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Treatments for DCM


The purpose of your heart medications is (1) to help you live longer, (2) to improve your heart muscle function and reduce the stress on your heart, and (3) to help you feel better. The key aspect to helping you feel better is to improve your heart muscle function, and that also is the most important determinant of helping you live longer. In most cases, medications to improve heart muscle function are started at low doses and are increased over time.

ACE Inhibitors  Angiotensin-converting enzyme inhibitor/angiotensin blockers (ACEI/ARB) are heart medications that help your heart muscle get stronger. They also widen, or dilate, your blood vessels. That increases the amount of blood your heart pumps and lowers blood pressure. They also raise blood flow, which helps to lower your heart’s workload.

Beta blockers  Beta blockers, also known as beta-adrenergic blocking agents, are medications that improve your heart muscle function, sometimes to near normal levels. They work by blocking the effects of the hormone epinephrine, also known as adrenaline, which lets your heart muscle become healthier. They may also tend to reduce your blood pressure, which if elevated, is another beneficial effect.

ARNIs  Angiotensin Receptor-Neprilysin Inhibitors represent a newer category of medications for DCM. ARNIs are a combination of an ARB and a drug called Sacubitril. Like ACEI, ARBs, and Beta Blockers, ARNIs help improve the heart muscle function and improve survival. Neprilysin inhibitors are drugs that prevent the breakdown of an important and helpful hormone that combats the symptoms and effects of congestive heart failure. ARNIs combine the beneficial effects of the ARB and the Neprilysin inhibitor. The drug Entresto is a combination medication that falls into this category.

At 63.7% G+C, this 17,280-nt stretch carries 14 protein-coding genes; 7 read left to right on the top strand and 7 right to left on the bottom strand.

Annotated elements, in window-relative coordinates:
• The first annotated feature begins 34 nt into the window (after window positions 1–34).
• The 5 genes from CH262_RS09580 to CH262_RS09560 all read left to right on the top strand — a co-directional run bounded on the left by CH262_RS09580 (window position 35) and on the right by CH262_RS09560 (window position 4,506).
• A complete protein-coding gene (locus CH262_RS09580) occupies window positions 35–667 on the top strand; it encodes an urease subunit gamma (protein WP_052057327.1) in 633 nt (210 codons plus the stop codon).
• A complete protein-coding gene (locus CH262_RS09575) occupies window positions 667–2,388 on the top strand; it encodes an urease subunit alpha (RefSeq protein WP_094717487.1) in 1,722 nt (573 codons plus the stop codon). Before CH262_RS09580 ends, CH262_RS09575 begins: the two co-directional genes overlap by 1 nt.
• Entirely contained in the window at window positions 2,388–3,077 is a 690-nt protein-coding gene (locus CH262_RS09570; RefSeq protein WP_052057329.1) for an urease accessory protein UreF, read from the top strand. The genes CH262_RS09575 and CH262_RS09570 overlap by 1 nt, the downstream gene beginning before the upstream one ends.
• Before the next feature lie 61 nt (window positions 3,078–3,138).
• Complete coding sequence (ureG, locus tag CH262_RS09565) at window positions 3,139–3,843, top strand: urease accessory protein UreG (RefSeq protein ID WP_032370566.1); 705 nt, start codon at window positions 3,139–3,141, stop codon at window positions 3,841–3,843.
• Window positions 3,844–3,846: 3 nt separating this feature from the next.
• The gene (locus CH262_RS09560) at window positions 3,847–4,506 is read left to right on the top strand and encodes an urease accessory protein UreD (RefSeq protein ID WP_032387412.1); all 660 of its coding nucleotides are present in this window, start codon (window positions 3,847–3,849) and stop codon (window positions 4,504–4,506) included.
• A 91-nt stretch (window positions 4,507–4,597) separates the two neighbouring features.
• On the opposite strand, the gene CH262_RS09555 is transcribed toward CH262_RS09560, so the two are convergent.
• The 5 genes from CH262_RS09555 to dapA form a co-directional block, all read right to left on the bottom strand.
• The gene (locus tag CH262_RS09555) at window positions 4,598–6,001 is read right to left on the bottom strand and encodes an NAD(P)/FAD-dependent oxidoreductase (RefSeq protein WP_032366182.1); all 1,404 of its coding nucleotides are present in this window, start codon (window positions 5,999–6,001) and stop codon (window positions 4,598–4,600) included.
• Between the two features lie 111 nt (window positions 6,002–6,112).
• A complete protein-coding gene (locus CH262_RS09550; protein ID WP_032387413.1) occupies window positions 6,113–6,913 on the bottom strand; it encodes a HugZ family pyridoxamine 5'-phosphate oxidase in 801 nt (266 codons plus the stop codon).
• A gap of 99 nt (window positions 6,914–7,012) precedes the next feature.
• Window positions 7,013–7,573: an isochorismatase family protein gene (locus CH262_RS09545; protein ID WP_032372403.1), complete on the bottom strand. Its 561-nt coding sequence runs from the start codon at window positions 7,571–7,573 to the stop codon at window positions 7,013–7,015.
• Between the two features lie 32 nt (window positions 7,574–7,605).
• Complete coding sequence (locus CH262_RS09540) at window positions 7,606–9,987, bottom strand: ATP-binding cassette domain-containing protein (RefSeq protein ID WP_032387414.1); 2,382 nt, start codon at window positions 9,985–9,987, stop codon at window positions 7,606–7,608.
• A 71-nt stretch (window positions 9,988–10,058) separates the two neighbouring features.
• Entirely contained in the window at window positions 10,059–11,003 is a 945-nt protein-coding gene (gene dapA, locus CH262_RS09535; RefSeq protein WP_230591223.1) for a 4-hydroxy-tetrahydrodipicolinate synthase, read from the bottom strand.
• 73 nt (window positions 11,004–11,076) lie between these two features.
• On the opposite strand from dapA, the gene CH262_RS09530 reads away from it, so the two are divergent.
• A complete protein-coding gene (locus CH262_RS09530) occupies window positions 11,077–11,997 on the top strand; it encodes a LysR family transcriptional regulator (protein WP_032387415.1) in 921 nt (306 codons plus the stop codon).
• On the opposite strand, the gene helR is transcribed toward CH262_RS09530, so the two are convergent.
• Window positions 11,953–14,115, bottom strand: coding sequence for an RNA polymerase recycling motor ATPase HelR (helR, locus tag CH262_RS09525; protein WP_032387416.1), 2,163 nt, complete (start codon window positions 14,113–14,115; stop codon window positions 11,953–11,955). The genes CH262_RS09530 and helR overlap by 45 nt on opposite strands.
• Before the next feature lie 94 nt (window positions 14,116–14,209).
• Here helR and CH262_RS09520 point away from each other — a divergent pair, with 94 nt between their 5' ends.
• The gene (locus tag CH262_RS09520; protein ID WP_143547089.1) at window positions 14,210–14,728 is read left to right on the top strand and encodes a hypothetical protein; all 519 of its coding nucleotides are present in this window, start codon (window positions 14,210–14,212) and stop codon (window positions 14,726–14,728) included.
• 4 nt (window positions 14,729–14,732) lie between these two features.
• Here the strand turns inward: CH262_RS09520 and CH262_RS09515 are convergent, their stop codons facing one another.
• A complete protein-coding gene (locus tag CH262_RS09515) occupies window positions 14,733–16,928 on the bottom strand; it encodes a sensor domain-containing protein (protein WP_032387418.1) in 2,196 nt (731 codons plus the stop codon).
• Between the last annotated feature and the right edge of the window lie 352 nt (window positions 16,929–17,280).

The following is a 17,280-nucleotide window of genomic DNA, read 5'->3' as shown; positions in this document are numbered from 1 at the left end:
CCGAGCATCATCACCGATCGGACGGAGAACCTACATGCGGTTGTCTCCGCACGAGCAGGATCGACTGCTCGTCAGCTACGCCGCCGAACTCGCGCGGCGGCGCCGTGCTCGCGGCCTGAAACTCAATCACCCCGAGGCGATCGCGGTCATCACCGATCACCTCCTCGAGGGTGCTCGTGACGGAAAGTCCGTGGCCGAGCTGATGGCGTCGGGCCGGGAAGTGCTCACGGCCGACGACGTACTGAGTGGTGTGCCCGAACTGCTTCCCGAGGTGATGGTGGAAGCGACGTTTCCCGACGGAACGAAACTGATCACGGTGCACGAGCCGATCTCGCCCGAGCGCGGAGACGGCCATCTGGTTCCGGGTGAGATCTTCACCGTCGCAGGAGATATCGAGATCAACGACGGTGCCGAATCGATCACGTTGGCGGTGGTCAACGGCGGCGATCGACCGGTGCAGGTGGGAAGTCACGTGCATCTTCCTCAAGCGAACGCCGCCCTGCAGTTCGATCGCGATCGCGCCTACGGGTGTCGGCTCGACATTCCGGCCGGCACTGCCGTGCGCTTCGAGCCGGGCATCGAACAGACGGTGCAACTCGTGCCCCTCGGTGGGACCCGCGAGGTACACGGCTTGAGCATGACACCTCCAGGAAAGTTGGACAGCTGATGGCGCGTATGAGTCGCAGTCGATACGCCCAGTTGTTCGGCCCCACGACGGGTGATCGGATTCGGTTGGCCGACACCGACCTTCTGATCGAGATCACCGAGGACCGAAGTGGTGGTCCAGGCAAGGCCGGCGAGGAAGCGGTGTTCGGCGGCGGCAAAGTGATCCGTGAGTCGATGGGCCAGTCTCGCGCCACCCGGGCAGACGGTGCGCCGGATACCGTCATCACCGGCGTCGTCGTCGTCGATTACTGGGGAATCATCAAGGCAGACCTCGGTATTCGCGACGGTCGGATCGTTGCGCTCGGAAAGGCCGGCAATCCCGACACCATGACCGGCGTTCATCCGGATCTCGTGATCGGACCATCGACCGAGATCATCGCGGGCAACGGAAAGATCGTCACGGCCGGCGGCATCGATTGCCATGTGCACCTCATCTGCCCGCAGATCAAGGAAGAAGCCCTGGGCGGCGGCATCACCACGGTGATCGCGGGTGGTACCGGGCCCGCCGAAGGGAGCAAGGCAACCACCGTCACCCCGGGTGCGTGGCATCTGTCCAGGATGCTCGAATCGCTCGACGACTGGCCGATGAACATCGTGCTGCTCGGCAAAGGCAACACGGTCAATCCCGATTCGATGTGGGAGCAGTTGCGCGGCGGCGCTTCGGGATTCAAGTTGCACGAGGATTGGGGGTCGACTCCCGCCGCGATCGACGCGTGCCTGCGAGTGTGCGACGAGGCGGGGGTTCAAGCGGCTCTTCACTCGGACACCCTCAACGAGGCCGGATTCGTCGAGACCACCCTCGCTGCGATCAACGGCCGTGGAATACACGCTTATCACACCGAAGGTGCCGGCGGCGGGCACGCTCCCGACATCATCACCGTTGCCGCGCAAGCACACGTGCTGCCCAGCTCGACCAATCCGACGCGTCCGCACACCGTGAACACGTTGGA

Your DCM did not begin immediately, but took some time to develop, and medications to treat DCM usually take time to work.

Your doctor may change your medications or the amount of current medications for several reasons. As noted above, new medications may be started at very low doses and the dose may need to be increased over time. Other reasons include the effectiveness of the medication, a change in your condition, or in some cases the cost of the medication. As each patient is unique, the reasons for changing medications are usually specific to the individual, so you must ask your doctor why there is a change in your medication.


All medications have side effects. Some you may experience, some perhaps not. So, when beginning or changing the dose of a current medication, you may feel side effects. In every case, any concerns about the medication or the side effects of medications should be discussed with your doctor.

Every medication has side effects. YOU must read the labels on the medication. Labels are provided on each medication for YOUR benefit. Ask your doctor what to look for, and when to call him/her or their office when side effects become pronounced.

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